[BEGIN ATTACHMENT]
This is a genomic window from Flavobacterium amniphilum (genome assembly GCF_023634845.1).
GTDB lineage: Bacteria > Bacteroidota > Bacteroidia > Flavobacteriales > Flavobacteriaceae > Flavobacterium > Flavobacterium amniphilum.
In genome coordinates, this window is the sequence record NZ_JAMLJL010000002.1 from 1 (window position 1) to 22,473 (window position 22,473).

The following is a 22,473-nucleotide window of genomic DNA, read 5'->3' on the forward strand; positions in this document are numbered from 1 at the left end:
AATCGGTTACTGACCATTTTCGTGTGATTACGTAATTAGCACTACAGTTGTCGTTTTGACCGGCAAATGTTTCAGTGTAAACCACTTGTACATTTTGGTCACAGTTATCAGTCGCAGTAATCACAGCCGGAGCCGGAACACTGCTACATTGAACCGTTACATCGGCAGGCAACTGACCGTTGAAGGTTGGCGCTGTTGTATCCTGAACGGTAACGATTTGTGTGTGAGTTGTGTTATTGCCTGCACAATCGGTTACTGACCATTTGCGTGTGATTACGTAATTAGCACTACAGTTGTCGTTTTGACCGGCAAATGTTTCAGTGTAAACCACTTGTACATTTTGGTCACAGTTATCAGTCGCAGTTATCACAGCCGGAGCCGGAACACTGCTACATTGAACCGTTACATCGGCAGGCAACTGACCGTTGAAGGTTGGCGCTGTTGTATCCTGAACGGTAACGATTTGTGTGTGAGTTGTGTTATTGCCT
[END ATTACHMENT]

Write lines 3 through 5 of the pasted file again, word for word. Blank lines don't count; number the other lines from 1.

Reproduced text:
In genome coordinates, this window is the sequence record NZ_JAMLJL010000002.1 from 1 (window position 1) to 22,473 (window position 22,473).

The following is a 22,473-nucleotide window of genomic DNA, read 5'->3' on the forward strand; positions in this document are numbered from 1 at the left end:
AATCGGTTACTGACCATTTTCGTGTGATTACGTAATTAGCACTACAGTTGTCGTTTTGACCGGCAAATGTTTCAGTGTAAACCACTTGTACATTTTGGTCACAGTTATCAGTCGCAGTAATCACAGCCGGAGCCGGAACACTGCTACATTGAACCGTTACATCGGCAGGCAACTGACCGTTGAAGGTTGGCGCTGTTGTATCCTGAACGGTAACGATTTGTGTGTGAGTTGTGTTATTGCCTGCACAATCGGTTACTGACCATTTGCGTGTGATTACGTAATTAGCACTACAGTTGTCGTTTTGACCGGCAAATGTTTCAGTGTAAACCACTTGTACATTTTGGTCACAGTTATCAGTCGCAGTTATCACAGCCGGAGCCGGAACACTGCTACATTGAACCGTTACATCGGCAGGCAACTGACCGTTGAAGGTTGGCGCTGTTGTATCCTGAACGGTAACGATTTGTGTGTGAGTTGTGTTATTGCCT